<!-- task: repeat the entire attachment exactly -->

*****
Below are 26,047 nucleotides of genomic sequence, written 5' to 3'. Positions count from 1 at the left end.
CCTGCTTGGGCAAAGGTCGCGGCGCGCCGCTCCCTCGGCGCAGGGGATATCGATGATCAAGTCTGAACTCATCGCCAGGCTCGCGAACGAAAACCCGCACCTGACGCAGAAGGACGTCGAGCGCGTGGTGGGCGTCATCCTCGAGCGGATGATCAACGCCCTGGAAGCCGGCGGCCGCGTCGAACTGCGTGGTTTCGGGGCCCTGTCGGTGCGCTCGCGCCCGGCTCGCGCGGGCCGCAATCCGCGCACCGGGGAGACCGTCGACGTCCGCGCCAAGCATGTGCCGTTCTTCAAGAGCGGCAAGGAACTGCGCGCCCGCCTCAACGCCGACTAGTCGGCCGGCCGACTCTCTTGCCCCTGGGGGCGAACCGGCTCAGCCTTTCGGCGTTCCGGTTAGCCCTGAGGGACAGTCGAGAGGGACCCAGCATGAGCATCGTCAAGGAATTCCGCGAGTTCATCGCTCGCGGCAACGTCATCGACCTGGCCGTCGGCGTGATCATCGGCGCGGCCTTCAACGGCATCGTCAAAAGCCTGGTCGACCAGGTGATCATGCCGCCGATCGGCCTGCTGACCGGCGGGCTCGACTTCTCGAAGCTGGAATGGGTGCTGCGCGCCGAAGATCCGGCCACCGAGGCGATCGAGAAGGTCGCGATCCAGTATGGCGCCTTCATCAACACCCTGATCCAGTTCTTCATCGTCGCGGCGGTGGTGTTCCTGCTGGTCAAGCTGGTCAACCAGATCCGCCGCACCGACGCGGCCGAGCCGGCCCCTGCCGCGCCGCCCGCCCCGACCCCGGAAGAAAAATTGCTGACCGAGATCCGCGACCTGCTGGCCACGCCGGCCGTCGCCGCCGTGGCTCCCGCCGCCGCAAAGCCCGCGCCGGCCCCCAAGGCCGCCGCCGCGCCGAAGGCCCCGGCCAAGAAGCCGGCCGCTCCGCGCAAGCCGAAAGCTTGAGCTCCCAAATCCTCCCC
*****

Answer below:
Below are 26,047 nucleotides of genomic sequence, written 5' to 3'. Positions count from 1 at the left end.
CCTGCTTGGGCAAAGGTCGCGGCGCGCCGCTCCCTCGGCGCAGGGGATATCGATGATCAAGTCTGAACTCATCGCCAGGCTCGCGAACGAAAACCCGCACCTGACGCAGAAGGACGTCGAGCGCGTGGTGGGCGTCATCCTCGAGCGGATGATCAACGCCCTGGAAGCCGGCGGCCGCGTCGAACTGCGTGGTTTCGGGGCCCTGTCGGTGCGCTCGCGCCCGGCTCGCGCGGGCCGCAATCCGCGCACCGGGGAGACCGTCGACGTCCGCGCCAAGCATGTGCCGTTCTTCAAGAGCGGCAAGGAACTGCGCGCCCGCCTCAACGCCGACTAGTCGGCCGGCCGACTCTCTTGCCCCTGGGGGCGAACCGGCTCAGCCTTTCGGCGTTCCGGTTAGCCCTGAGGGACAGTCGAGAGGGACCCAGCATGAGCATCGTCAAGGAATTCCGCGAGTTCATCGCTCGCGGCAACGTCATCGACCTGGCCGTCGGCGTGATCATCGGCGCGGCCTTCAACGGCATCGTCAAAAGCCTGGTCGACCAGGTGATCATGCCGCCGATCGGCCTGCTGACCGGCGGGCTCGACTTCTCGAAGCTGGAATGGGTGCTGCGCGCCGAAGATCCGGCCACCGAGGCGATCGAGAAGGTCGCGATCCAGTATGGCGCCTTCATCAACACCCTGATCCAGTTCTTCATCGTCGCGGCGGTGGTGTTCCTGCTGGTCAAGCTGGTCAACCAGATCCGCCGCACCGACGCGGCCGAGCCGGCCCCTGCCGCGCCGCCCGCCCCGACCCCGGAAGAAAAATTGCTGACCGAGATCCGCGACCTGCTGGCCACGCCGGCCGTCGCCGCCGTGGCTCCCGCCGCCGCAAAGCCCGCGCCGGCCCCCAAGGCCGCCGCCGCGCCGAAGGCCCCGGCCAAGAAGCCGGCCGCTCCGCGCAAGCCGAAAGCTTGAGCTCCCAAATCCTCCCC